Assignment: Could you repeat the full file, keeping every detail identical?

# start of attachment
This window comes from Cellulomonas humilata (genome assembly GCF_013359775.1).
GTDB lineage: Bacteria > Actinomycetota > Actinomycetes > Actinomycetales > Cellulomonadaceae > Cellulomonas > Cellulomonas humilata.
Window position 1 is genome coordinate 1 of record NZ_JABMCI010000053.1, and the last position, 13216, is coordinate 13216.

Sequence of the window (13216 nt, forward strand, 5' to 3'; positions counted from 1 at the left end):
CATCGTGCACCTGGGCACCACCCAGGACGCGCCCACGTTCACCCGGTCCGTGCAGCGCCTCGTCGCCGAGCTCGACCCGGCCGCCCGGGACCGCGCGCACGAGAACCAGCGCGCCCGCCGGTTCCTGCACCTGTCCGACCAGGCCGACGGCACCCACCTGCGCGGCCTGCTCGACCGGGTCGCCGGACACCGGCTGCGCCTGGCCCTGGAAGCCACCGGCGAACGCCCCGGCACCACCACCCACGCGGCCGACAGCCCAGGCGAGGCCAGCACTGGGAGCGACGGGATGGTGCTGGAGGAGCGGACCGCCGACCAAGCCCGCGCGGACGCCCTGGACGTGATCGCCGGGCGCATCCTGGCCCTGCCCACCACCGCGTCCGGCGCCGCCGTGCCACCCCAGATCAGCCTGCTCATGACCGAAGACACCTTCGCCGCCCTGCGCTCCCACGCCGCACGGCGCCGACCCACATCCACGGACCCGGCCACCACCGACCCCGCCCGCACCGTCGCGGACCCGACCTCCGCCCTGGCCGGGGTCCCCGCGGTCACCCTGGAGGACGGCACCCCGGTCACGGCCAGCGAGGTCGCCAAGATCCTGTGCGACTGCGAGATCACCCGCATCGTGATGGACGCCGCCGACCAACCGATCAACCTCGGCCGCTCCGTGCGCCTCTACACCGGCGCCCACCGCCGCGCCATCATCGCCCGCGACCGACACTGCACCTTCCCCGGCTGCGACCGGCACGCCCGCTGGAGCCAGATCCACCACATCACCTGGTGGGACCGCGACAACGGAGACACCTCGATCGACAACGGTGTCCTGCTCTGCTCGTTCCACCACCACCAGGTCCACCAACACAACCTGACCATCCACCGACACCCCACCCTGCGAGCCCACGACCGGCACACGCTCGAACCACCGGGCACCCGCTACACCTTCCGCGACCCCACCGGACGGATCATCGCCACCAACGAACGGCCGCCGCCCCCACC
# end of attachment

This window comes from Cellulomonas humilata (genome assembly GCF_013359775.1).
GTDB lineage: Bacteria > Actinomycetota > Actinomycetes > Actinomycetales > Cellulomonadaceae > Cellulomonas > Cellulomonas humilata.
Window position 1 is genome coordinate 1 of record NZ_JABMCI010000053.1, and the last position, 13216, is coordinate 13216.

Sequence of the window (13216 nt, forward strand, 5' to 3'; positions counted from 1 at the left end):
CATCGTGCACCTGGGCACCACCCAGGACGCGCCCACGTTCACCCGGTCCGTGCAGCGCCTCGTCGCCGAGCTCGACCCGGCCGCCCGGGACCGCGCGCACGAGAACCAGCGCGCCCGCCGGTTCCTGCACCTGTCCGACCAGGCCGACGGCACCCACCTGCGCGGCCTGCTCGACCGGGTCGCCGGACACCGGCTGCGCCTGGCCCTGGAAGCCACCGGCGAACGCCCCGGCACCACCACCCACGCGGCCGACAGCCCAGGCGAGGCCAGCACTGGGAGCGACGGGATGGTGCTGGAGGAGCGGACCGCCGACCAAGCCCGCGCGGACGCCCTGGACGTGATCGCCGGGCGCATCCTGGCCCTGCCCACCACCGCGTCCGGCGCCGCCGTGCCACCCCAGATCAGCCTGCTCATGACCGAAGACACCTTCGCCGCCCTGCGCTCCCACGCCGCACGGCGCCGACCCACATCCACGGACCCGGCCACCACCGACCCCGCCCGCACCGTCGCGGACCCGACCTCCGCCCTGGCCGGGGTCCCCGCGGTCACCCTGGAGGACGGCACCCCGGTCACGGCCAGCGAGGTCGCCAAGATCCTGTGCGACTGCGAGATCACCCGCATCGTGATGGACGCCGCCGACCAACCGATCAACCTCGGCCGCTCCGTGCGCCTCTACACCGGCGCCCACCGCCGCGCCATCATCGCCCGCGACCGACACTGCACCTTCCCCGGCTGCGACCGGCACGCCCGCTGGAGCCAGATCCACCACATCACCTGGTGGGACCGCGACAACGGAGACACCTCGATCGACAACGGTGTCCTGCTCTGCTCGTTCCACCACCACCAGGTCCACCAACACAACCTGACCATCCACCGACACCCCACCCTGCGAGCCCACGACCGGCACACGCTCGAACCACCGGGCACCCGCTACACCTTCCGCGACCCCACCGGACGGATCATCGCCACCAACGAACGGCCGCCGCCCCCACC